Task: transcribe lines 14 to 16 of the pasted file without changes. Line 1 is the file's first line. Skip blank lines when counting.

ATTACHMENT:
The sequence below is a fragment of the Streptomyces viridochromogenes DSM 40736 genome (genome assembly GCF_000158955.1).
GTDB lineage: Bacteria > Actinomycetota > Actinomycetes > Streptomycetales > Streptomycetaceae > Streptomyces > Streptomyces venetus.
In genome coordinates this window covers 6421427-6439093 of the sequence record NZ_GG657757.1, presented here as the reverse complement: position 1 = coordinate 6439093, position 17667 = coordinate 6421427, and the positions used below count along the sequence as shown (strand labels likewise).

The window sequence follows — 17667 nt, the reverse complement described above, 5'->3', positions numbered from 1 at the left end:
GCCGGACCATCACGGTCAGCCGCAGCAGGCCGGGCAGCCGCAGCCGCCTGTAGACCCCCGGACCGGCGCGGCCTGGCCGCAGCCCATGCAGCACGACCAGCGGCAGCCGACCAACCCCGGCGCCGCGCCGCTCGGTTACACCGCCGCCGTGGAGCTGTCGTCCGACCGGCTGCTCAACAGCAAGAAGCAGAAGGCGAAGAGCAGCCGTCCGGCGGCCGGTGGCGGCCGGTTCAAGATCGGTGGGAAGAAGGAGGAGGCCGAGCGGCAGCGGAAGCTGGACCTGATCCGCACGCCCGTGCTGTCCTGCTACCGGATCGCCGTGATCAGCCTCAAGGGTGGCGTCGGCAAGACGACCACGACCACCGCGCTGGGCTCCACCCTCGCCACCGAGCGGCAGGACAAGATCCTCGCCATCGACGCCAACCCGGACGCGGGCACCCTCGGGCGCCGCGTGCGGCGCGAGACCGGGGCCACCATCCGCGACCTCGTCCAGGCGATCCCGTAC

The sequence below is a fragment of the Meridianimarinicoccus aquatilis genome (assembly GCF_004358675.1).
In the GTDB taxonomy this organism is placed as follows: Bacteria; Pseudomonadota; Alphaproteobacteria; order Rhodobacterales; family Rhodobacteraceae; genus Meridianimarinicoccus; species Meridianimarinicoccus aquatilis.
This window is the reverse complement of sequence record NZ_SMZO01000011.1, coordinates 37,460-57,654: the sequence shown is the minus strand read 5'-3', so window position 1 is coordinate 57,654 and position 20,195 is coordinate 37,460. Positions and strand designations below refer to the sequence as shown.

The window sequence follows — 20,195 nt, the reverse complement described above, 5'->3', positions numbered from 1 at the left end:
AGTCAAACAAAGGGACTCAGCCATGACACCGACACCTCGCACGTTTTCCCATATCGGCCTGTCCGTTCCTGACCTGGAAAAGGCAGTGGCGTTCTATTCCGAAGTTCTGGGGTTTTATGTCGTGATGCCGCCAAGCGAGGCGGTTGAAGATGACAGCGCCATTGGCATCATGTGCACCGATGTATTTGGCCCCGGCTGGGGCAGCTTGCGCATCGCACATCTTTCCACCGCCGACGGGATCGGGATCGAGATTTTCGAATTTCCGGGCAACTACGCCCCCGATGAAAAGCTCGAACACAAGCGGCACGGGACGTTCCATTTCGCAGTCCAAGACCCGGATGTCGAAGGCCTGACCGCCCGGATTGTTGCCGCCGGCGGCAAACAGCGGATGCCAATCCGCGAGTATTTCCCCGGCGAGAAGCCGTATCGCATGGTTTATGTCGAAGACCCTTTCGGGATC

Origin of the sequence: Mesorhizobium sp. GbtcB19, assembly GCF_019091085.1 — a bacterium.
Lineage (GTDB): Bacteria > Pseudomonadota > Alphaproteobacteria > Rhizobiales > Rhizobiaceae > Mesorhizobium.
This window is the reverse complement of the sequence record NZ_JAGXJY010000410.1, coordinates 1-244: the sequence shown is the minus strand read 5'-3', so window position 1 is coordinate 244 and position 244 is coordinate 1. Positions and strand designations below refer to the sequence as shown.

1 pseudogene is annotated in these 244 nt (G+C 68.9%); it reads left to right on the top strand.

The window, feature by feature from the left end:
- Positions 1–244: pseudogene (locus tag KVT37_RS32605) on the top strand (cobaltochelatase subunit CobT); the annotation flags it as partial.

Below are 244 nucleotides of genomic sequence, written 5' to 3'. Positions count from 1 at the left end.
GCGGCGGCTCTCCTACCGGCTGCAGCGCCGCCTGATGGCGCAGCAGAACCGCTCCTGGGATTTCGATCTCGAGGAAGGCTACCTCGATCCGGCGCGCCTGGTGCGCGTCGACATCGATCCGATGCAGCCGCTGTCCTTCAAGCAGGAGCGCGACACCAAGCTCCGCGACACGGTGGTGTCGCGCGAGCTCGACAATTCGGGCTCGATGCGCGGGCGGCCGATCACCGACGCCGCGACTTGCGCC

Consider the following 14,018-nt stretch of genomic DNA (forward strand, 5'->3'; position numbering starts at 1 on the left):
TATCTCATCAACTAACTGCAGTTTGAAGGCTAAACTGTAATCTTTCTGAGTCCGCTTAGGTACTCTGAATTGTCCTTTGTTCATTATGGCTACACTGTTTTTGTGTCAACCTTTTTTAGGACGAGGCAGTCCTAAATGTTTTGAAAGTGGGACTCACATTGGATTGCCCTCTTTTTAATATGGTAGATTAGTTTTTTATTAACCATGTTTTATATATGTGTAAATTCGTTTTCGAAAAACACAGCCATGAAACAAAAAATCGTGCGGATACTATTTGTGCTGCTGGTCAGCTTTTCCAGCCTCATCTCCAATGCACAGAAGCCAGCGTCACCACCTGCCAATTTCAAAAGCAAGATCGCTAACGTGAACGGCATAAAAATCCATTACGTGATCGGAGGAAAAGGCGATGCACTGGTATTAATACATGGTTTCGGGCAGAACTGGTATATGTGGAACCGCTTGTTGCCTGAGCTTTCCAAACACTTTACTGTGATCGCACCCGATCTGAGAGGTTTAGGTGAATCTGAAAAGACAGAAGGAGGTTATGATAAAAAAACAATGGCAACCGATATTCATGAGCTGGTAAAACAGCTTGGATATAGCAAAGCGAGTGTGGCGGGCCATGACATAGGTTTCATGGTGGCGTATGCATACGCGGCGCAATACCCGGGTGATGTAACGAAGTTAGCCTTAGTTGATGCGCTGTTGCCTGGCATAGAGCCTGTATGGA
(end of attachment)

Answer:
1 pseudogene is annotated in these 244 nt (G+C 68.9%); it reads left to right on the top strand.

The window, feature by feature from the left end:
- Positions 1–244: pseudogene (locus tag KVT37_RS32605) on the top strand (cobaltochelatase subunit CobT); the annotation flags it as partial.